• Alex Godofsky says:

        Taxes are a lot more complicated than “what is the headline marginal tax rate”. Among other things, that actual taxable base matters. Your comparison isn’t valid unless you propose returning to the 1950s tax code in all respects, including the various available exemptions.

      • 27chaos says:

        Please explain the 1950’s in more detail, or provide a link that does? I’d love to see it.

        Isn’t the 1950s just one data point, also? Or do you think that economics is closer to physics than psychology, so lots of data points are unnecessary and we can extrapolate validly? If so, why is that your perspective?

        If you do think the 1950s is just one insignificant data point, can you show other evidence from other times or countries?

        One thing that’s been bothering me lately, although it sounds silly, is that in most areas of thought I find the right and left to be stupid roughly the same amount of time. But in economics, mainstream left wing opinions seem much more reasonable to me than mainstream right wing ones. It would be odd for left wing economics to be perfect while general leftist ideology terrible, so I’m worried I’ve fallen into dogma or that Cathedral has blinded me or something.

        It’s possibly the other way around, however. My parents are tea party conservatives, and many people around me are too (Midwest). I’ve broken from many of their beliefs, decided to retain others, yet this week is the first time I seriously questioned whether or not taxing the rich would hurt the economy’s productivity or increase unemployment. Never thought in detail about it, vaguely assumed it would hurt the economy somehow. The idea implies that there has been a bunch of util lost for no good reason, so I might be flinching from it for that reason too.

        If my OP sounds dumb or overenthusiastic, assume that it’s because I’m struggling with bias one way or another, so any hint of real insight seems artificially amazing to me.

        • Douglas Knight says:

          The top marginal tax rate in the 50s was 90% in America. In the 60s and 70s it was 70%. The opening song on the best Beatles album is about the top marginal tax rate being 95% in Britain in the 60s (“there’s one for you, nineteen for me”).

          Ronald Reagan was enthusiastic about the Laffer curve because he had personally experienced it and had cut back on his work (as a motivational speaker, I think) because he was subject to the 90% tax rate. The Beatles, on the other hand, were not receiving direct income, but were owners of intellectual property, and were able to structure their decisions to manipulate their effective tax rates.

          As Alex says, very few people actually paid the top marginal tax rate like Reagan. The tax rate was dramatically lowered by Kennedy and Reagan, but the amount of revenue collected did not change much either time. This demonstrates that people were not actually paying the headline rates. But whether the exemptions were infra-marginal or affected the effective marginal tax rate requires knowing details. (For example, the oil depletion made 15% of oil income untaxed. This did reduce the marginal tax rate.)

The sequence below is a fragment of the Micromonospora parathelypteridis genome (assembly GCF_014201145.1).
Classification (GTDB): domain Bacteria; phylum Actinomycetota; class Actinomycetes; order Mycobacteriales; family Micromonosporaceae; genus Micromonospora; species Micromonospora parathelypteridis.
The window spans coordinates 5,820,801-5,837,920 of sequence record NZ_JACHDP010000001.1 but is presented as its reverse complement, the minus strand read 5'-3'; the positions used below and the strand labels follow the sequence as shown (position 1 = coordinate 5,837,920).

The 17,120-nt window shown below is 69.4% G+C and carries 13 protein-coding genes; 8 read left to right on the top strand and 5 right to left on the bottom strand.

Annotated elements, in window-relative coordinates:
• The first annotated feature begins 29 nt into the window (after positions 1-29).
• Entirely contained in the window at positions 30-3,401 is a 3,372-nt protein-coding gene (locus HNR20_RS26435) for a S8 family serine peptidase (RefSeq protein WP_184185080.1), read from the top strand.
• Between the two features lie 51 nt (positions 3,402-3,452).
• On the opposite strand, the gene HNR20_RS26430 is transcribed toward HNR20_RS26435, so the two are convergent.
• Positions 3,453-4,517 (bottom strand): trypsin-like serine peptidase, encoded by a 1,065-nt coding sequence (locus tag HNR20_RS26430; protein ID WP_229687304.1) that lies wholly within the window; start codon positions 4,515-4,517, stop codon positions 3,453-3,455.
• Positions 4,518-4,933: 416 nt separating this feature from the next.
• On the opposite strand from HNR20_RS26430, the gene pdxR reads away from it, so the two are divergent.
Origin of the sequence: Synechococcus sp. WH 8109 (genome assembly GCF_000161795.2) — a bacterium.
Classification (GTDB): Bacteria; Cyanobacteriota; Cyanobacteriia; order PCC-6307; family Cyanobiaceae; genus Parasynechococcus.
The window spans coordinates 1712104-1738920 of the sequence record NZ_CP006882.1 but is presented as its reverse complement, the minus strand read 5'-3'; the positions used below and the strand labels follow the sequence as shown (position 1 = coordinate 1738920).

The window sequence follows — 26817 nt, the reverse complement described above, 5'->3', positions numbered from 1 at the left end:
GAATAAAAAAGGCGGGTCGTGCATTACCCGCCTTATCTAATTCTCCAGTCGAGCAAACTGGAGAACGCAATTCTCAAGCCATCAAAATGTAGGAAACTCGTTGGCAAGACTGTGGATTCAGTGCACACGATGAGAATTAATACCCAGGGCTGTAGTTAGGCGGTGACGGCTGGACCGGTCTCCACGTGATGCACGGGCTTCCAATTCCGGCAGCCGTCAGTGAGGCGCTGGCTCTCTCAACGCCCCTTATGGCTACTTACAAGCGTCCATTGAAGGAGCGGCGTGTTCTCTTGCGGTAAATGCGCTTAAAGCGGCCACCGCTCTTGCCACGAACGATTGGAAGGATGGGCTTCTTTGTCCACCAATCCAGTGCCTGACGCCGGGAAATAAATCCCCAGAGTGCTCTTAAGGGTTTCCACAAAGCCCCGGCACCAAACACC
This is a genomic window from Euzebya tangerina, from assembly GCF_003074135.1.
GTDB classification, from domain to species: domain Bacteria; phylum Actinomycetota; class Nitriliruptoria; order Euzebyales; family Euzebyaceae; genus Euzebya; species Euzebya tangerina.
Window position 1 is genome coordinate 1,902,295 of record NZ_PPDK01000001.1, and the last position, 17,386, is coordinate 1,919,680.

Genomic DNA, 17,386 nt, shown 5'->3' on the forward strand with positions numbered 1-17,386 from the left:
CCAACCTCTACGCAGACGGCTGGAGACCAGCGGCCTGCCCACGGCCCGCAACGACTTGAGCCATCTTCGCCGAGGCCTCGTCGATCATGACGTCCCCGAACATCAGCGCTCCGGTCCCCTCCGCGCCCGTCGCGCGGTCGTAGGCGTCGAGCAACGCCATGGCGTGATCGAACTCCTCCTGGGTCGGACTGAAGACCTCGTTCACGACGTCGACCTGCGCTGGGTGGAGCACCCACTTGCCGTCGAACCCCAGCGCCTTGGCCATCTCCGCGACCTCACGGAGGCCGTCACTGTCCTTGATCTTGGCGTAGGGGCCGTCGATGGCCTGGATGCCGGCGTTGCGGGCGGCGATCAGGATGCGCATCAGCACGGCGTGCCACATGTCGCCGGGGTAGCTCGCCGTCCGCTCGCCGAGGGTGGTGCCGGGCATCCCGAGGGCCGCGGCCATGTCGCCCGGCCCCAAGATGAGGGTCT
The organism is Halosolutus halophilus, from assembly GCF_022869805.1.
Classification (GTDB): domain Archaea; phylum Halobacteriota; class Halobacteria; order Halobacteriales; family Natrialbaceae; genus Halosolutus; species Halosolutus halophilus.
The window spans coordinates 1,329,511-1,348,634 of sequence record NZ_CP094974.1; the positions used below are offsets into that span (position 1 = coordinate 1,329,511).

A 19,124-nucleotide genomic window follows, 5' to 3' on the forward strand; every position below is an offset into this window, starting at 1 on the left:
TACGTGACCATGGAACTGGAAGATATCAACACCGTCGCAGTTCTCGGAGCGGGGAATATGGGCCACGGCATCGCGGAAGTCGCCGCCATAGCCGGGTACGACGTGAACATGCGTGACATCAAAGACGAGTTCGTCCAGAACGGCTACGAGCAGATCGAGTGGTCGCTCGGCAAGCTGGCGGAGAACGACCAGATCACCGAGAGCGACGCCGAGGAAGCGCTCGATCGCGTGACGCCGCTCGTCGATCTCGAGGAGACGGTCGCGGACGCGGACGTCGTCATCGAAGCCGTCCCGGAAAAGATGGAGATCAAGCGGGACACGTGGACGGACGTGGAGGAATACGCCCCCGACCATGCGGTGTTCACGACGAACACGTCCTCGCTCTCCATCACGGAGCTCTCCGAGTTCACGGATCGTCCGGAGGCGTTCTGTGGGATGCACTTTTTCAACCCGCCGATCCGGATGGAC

• houseboatonstyx says:

            I’m not sure whether anyone has yet questioned the assumption that for the rich to slack off working, would harm the country.

            At some point, many successful people switch from the productive work they were doing, and spend their time maximizing increasing/keeping their money by non-productive activity such as unfair competition, gaming various systems, lobbying officials, etc. If they slacked off on that sort of work and spent their time loafing, the country might be better off.

          • James says:

            Obligatory “I prefer Sgt. Pepper’s” nitpick.

    • Alex Godofsky says:

      The question is ill-posed because there are a lot of different ways to raise taxes on “the rich” and some of them are catastrophically awful while others are not that big a deal (in relative terms).

      Wealth tax? Apocalypse. (Only sort of exaggerating.)

      Tax on investment income / cap gains? Very, very bad.

      Tax on consumption? Not that big of a problem, especially if used to reduce the above two.

      • 27chaos says:

        Would you explain why those various forms would have those respective results? (It might be obvious I worry, but although an Econ major, I am a micro kind of guy, macro scares me.)

        • Anonymous says:

          I think he’s making a micro argument: tax it, and you’ll get less of it.

          • 27chaos says:

            I’m a micro guy in the sense that policy related stuff is not my focus. I’m in economics because I like the idea of complex systems determined by tiny individual decisions aggregated. I look at cellular automata much much more than dollars and cents.

        • Alex Godofsky says:

          The short version is that deadweight loss from taxation increases with the square of the tax rate in conventional models. (See the second figure on this article for a geometric demonstration of why.)